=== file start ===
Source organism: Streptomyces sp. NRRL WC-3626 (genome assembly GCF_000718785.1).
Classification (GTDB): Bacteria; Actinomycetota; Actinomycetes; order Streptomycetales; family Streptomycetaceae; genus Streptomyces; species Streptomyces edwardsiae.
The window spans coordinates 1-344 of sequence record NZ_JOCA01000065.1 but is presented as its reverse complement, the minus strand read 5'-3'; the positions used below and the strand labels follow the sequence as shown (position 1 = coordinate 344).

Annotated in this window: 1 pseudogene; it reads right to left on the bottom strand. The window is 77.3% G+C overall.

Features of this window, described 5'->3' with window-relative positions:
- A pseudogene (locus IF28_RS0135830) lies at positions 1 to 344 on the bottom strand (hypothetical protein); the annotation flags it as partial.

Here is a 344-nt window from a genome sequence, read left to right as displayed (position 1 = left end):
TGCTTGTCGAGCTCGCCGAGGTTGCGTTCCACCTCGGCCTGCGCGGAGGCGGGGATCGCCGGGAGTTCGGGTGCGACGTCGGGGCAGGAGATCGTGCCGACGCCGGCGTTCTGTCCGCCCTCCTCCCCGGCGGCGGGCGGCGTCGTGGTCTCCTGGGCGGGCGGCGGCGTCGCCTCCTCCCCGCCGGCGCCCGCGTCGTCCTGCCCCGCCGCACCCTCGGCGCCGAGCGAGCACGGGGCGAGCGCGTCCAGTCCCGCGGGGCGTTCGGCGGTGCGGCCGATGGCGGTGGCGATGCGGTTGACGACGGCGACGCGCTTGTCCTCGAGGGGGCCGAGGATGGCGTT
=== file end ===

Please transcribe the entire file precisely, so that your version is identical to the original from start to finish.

Source organism: Streptomyces sp. NRRL WC-3626 (genome assembly GCF_000718785.1).
Classification (GTDB): Bacteria; Actinomycetota; Actinomycetes; order Streptomycetales; family Streptomycetaceae; genus Streptomyces; species Streptomyces edwardsiae.
The window spans coordinates 1-344 of sequence record NZ_JOCA01000065.1 but is presented as its reverse complement, the minus strand read 5'-3'; the positions used below and the strand labels follow the sequence as shown (position 1 = coordinate 344).

Annotated in this window: 1 pseudogene; it reads right to left on the bottom strand. The window is 77.3% G+C overall.

Features of this window, described 5'->3' with window-relative positions:
- A pseudogene (locus IF28_RS0135830) lies at positions 1 to 344 on the bottom strand (hypothetical protein); the annotation flags it as partial.

Here is a 344-nt window from a genome sequence, read left to right as displayed (position 1 = left end):
TGCTTGTCGAGCTCGCCGAGGTTGCGTTCCACCTCGGCCTGCGCGGAGGCGGGGATCGCCGGGAGTTCGGGTGCGACGTCGGGGCAGGAGATCGTGCCGACGCCGGCGTTCTGTCCGCCCTCCTCCCCGGCGGCGGGCGGCGTCGTGGTCTCCTGGGCGGGCGGCGGCGTCGCCTCCTCCCCGCCGGCGCCCGCGTCGTCCTGCCCCGCCGCACCCTCGGCGCCGAGCGAGCACGGGGCGAGCGCGTCCAGTCCCGCGGGGCGTTCGGCGGTGCGGCCGATGGCGGTGGCGATGCGGTTGACGACGGCGACGCGCTTGTCCTCGAGGGGGCCGAGGATGGCGTT